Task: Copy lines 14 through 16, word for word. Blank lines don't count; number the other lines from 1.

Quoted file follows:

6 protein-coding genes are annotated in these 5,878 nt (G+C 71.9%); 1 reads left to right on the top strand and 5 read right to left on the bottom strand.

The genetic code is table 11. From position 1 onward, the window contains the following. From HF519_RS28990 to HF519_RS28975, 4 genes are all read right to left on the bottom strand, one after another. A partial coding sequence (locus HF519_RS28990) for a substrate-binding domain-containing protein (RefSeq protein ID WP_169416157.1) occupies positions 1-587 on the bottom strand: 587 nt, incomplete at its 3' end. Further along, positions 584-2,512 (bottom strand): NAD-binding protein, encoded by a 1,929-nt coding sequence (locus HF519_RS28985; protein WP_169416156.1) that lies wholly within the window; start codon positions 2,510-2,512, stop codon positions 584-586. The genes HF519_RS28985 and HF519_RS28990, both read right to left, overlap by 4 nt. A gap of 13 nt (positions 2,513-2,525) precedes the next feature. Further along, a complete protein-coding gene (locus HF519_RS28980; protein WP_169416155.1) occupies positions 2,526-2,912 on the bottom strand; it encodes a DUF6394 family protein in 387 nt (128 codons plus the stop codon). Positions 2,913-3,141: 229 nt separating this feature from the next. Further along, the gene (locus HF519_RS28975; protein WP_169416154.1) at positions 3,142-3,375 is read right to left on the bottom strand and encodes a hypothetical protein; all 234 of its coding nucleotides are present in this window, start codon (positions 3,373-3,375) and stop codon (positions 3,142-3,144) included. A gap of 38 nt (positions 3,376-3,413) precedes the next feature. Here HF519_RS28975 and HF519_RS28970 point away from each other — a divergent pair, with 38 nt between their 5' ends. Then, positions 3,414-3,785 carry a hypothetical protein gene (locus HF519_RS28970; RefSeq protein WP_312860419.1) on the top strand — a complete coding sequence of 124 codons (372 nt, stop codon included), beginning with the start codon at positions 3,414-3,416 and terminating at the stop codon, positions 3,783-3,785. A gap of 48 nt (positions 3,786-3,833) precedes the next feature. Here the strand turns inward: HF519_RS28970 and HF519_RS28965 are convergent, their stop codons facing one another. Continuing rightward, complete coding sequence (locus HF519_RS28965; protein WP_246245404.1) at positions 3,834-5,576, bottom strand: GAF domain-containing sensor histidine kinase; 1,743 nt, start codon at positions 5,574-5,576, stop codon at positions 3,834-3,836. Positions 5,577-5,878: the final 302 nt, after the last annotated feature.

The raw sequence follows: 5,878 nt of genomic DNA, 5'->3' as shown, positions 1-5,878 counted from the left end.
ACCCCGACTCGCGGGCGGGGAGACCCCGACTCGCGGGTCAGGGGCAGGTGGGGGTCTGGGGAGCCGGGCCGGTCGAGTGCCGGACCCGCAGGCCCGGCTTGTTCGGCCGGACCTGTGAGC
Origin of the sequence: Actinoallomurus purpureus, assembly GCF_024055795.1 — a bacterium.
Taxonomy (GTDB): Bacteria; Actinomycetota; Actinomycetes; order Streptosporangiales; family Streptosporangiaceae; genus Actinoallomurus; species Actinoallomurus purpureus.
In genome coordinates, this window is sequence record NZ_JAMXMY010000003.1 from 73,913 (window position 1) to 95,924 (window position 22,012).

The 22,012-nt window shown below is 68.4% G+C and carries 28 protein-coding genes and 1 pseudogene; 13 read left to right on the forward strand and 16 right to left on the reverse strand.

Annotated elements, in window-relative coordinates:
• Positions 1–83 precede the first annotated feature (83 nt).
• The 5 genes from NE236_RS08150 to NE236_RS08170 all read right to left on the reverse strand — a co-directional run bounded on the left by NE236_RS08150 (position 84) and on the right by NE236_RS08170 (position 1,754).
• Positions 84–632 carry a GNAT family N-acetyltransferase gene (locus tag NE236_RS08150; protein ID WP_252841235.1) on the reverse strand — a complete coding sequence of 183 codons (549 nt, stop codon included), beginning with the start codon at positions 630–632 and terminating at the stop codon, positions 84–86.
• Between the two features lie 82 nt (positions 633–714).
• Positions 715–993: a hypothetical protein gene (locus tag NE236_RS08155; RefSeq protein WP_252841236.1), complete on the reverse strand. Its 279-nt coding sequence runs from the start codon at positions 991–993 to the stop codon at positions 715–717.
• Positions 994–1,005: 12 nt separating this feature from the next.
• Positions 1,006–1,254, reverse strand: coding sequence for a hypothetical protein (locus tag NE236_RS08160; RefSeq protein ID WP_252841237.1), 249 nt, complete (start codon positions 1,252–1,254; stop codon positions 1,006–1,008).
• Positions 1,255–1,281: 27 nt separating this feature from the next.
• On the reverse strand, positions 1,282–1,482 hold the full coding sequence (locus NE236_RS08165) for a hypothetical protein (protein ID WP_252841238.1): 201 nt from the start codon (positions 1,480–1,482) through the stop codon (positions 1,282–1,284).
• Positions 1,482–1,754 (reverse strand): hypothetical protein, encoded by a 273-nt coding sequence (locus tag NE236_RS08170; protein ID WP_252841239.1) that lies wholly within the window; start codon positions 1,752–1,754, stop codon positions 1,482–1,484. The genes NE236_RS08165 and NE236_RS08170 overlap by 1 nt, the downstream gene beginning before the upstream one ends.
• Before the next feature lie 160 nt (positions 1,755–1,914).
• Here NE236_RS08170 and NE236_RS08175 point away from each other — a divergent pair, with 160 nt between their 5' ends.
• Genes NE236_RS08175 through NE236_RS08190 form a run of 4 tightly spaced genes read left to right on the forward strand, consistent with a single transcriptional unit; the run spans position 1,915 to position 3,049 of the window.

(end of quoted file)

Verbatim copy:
• Positions 715–993: a hypothetical protein gene (locus tag NE236_RS08155; RefSeq protein WP_252841236.1), complete on the reverse strand. Its 279-nt coding sequence runs from the start codon at positions 991–993 to the stop codon at positions 715–717.
• Positions 994–1,005: 12 nt separating this feature from the next.
• Positions 1,006–1,254, reverse strand: coding sequence for a hypothetical protein (locus tag NE236_RS08160; RefSeq protein ID WP_252841237.1), 249 nt, complete (start codon positions 1,252–1,254; stop codon positions 1,006–1,008).